Tuesday, February 28, 2012

The Return of Confiscatory Taxes

Every economic crisis feeds populism. And one of the most immoral and violent populist electoral tools is the imposition of confiscatory taxes. Socialist presidential candidate François Hollande thinks that receiving a majority of valid votes gives him the right to decide how to spend 75% other people's fortunes:
SOCIALIST presidential candidate François Hollande says he would introduce a top tax band of 75% for incomes of more than e1 million a year. ...

Hollande added: "How can we accept that? It's not possible to have this level of remuneration" he favoured a "simple rule: income from capital should be taxed like the income from work".

The 75% tax rate would be the top band, with an additional slice of 45% on incomes above e150,000 a year.

Friday, February 10, 2012

Switzerland Shows the Way

At least when it comes to government budgetary decisions, direct (plebiscitary) democracy may be the best choice, according to Funk and Gathmann:
The current debt crisis in Europe and North America raises the question of how to impose spending discipline on governments and politicians. A country with historically low government spending is Switzerland, which many argue is related to the high use of direct democracy. Direct democracy is also prevalent in other countries such as the United States, where more than two thirds of the population lives in a state or city with a popular initiative. Comparing data on postwar spending in states with more or less direct democracy, the empirical evidence points to a strong negative correlation between a region’s spending level and the existence of direct democracy in both the United States and Switzerland (Feld and Matsusaka 2003, Matsusaka 2004).

Taleb and the Ketchup Bottle

Taleb on The Spectator. Perfect, so no further comments:
The basis of Sir Mervyn King’s plan for printing money on this scale is that the effects of QE can be carefully controlled. But this, says Taleb, is the biggest mistake of all. ‘It’s like a ketchup bottle. You try to pour money out of the ketchup bottle: nothing comes out, nothing comes out — and then everything splashes. This is how it works. Inflation doesn’t arrive in a nice, manageable way, so don’t mess with it. Every single person who has tried QE, or a form of printing money, has effectively lost the argument. Turkey had it, Brazil had it, Argentina had it, Italy had it when they debased the lira. Even Weimar Germany claimed that QE made the government rich. There’s always an argument to print money.’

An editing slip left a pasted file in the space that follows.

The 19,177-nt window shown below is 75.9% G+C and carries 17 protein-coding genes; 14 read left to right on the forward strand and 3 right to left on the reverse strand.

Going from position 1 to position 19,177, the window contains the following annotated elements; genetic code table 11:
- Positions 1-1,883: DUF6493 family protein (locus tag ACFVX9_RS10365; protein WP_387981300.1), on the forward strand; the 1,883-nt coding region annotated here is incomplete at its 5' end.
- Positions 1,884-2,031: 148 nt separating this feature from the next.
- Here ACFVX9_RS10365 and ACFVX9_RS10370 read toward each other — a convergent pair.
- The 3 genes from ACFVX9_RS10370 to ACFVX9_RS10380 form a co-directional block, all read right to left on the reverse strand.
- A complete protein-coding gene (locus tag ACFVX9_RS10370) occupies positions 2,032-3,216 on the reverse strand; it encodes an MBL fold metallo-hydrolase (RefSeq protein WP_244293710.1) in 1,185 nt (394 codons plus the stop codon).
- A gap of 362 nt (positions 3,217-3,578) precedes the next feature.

Wednesday, February 8, 2012

The Economic Irrelevance of a Single International Language


One superficial and misguided statement that you routinely hear in large monolingual countries such as the US and Brazil is that a common language is an almost necessary condition for economic progress. The idea will usually be presented attached to silly examples such as "look at poor India, they have to deal with so many languages, for sure it's one of the main reasons why they are so poor," or "look at the European Union, such a political mess, they speak too many languages."

My reaction is always to point out that one of the most developed nations in the world, according to any standard of choice, Switzerland, is a small country with four official languages. Most rich nations are found in Europe despite its Babelic network of languages. And you can find many examples of large but mostly monolingual nations and regions such as Brazil that didn't do nearly as well as their Babelic peers.

Victor Ginsburgh presents the point scientifically in this interesting article and uses the opportunity to make fun of a recent demonstration by Harvard's Larry Summers of typical monoglotic arrogance:
In 2005, Larry Summers, then President of Harvard University, outraged 50% of the world by claiming that women are not as talented as men in science and mathematics. This time, he has outraged some 94% of the world’s population by suggesting that native speakers of English should forego learning other languages since, anyway, the rest of the world will soon become fluent in English (Summers 2012). ... However, and interestingly enough, Melitz ... shows that English as an OCC is no more effective than other European languages in promoting trade.

Thursday, February 2, 2012

Not What Keynes Had in Mind

Keynes didn't consider the concept of liquidity trap to be too relevant in practice. He knew that, in the case of near-zero interest rates, the speculative demand for money would be infinite, the demand for bonds would be null, and borrowing would increase, so interest rates would probably rise and take the economy out of the trap (a good summary of this point is provided in Handa's Monetary Economics).

And this is exactly what happened during the early stages of the current financial crisis. People who believe that the US found itself in a liquidity trap should at least acknowledge that this was the artificial creation of a central bank subservient to a prodigal treasury operating in a financially repressed economy.

Keynes was worried about the hypothetical lack of autonomous demand and how "benign" government debt could be used to compensate for it. Chronic overindebtedness, financial deleveraging and repression, and a central bank that enjoys the role of quasi-fiscal authority were not among his most well-known theoretical concerns.